Muhammad Ali, Rocky Balboa and Bruce Lee posters adorn the walls of gyms and clubs, especially boxing rings all over the land, even though the last 'great' was not even a boxer! And Dingko Singh? Suresh Singh? MC Mary Kom? Aah, our own homegrown ‘greats'!
In boxing circles in Manipur, there is a saying that goes, ‘before you learn to use your mouth, you learn to use your hands…and fists, and arms, and shoulders…’
True to tradition, the people of Manipur revere the sport like religion. More often than not, before most Manipur kids come to terms with their existence in the world, they step into the ring for a bout. And in local events, pugilists hope to take home the modest prize-money or a tracksuit or gloves. Or just fame.
That's where Dingko Singh came from, that's how MC Mary Kom went on to conquer the world. That's how a host of pugilists have entered the world of amateur boxing, with a dream to represent India, secure a job and live happily ever after…
Behind the success of most of the Manipur pugilists — there was a time when the Indian team included at least four-five Manipuris, as is currently the case with boxers from Haryana — there is one man: Ibomcha Singh. Of late, Ibomcha has also been going through a very difficult phase in life, a time of despair and hopelessness.
His close friends reveal his angst, but Ibomcha evades the below-the-belt blows with soft nudges. His eyes, gazing vacantly at the 300-odd students punching sawdust bags or sparring in a cramped hall, suggest a lack of interest, a desire to be somewhere else.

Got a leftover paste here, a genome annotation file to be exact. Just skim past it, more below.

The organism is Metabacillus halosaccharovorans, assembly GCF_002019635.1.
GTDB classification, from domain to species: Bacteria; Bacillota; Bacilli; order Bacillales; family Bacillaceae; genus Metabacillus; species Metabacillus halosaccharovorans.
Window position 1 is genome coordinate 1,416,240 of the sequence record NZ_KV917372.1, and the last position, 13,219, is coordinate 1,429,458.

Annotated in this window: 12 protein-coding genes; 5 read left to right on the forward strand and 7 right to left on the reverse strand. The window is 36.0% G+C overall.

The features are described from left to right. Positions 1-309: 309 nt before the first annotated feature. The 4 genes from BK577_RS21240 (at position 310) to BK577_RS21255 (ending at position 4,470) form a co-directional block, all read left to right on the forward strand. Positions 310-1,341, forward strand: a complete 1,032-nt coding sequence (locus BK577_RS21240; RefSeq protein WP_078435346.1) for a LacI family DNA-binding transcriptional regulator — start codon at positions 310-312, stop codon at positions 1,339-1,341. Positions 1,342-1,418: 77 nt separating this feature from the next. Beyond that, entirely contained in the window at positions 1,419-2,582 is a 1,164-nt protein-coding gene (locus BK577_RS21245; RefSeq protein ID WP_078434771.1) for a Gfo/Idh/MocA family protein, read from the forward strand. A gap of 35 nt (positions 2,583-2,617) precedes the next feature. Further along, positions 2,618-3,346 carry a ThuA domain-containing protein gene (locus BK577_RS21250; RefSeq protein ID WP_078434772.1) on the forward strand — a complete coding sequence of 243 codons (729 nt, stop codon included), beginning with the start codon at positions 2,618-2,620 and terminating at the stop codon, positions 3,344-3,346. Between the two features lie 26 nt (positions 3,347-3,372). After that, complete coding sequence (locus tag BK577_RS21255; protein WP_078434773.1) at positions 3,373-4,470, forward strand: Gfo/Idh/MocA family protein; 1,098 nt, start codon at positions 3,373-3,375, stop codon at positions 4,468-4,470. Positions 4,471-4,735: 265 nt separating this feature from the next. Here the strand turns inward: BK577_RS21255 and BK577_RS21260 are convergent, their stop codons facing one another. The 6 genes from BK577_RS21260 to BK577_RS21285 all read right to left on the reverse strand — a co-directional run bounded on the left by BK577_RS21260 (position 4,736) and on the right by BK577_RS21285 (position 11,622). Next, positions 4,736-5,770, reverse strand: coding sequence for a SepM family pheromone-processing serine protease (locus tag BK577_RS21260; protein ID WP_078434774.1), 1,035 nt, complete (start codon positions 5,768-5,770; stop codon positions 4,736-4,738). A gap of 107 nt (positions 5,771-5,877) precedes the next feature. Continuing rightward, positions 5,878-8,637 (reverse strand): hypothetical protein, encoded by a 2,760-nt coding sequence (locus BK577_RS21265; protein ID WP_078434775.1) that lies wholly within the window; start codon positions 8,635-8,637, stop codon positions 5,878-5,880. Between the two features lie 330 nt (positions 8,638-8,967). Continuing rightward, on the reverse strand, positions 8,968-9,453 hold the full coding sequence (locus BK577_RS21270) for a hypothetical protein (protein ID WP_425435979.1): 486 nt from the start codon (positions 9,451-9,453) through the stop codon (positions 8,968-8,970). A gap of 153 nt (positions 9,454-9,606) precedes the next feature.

Coax him a little, ask him about his wards. Ask him about his past — about his tenure at the Sports Authority of India centre in Imphal during the time of Dingkos and Sureshes and the national camps, and he finally yields.
“I am trying to forget those days,” he says with a tinge of bitterness. His words smacking of cynicism, he goes on: “What have I got? Humiliation.”
“Every now and then, someone comes and asks me about the Dingkos and the Mary Koms. I have articles on me splashed in a newspaper or a magazine. Then what? Nothing.”
Why must one of the best boxing coaches in the country be in this state of mind? He is nearing 50 but looks in great shape. As he walks with his head held high with pride, one is left wondering why this remarkable man was left behind.
“I don't know. I tried to get associated with the national boxing teams some 10 years ago, but the politics within the boxing fraternity forced me to come back to Imphal."
He narrates a few incidents that are baffling, to say the least. “After Dingko's gold in the Asian Games, the Indian Amateur Boxing Federation called me to train the boxers. The national coach at that time was GS Sandhu,” he says. "The boxers used to come to me for tips, they used to like me, but some officials did not like me…"
"Even (Cuban coach) BI Fernandes was jealous. I knew that. But somehow, out of the blue, a senior — I don't want to name anyone — told me: 'Bura nahi maan-na… people are saying you are indulging in politics!' That was it. I left the camp and never returned. I don't want to go back.”
There were rumours that for a while Ibomcha did not want to coach. "That was when Mary Kom said that Ibomcha did not coach her," says Ibotombi Singh, an SAI official and a close friend.
Ask him and Ibomcha says: "Chhodo yaar." After a pause, he goes on: "She was in the SAI camp. The records will tell you.”
So is his disillusionment a reason behind not too many world-class boxers emerging from the region now? “Not really,” says Ibomcha. “Training facilities here are one of the best in the country... Once they leave this place, I’m no longer connected with them.”
Will he train the national team? “Never!”. His fate is entwined with the place and Ibomcha would love to live his passion in Imphal.
Ibomcha’s is not an isolated story. There are several other coaches who never got their due.
Hope someone is listening.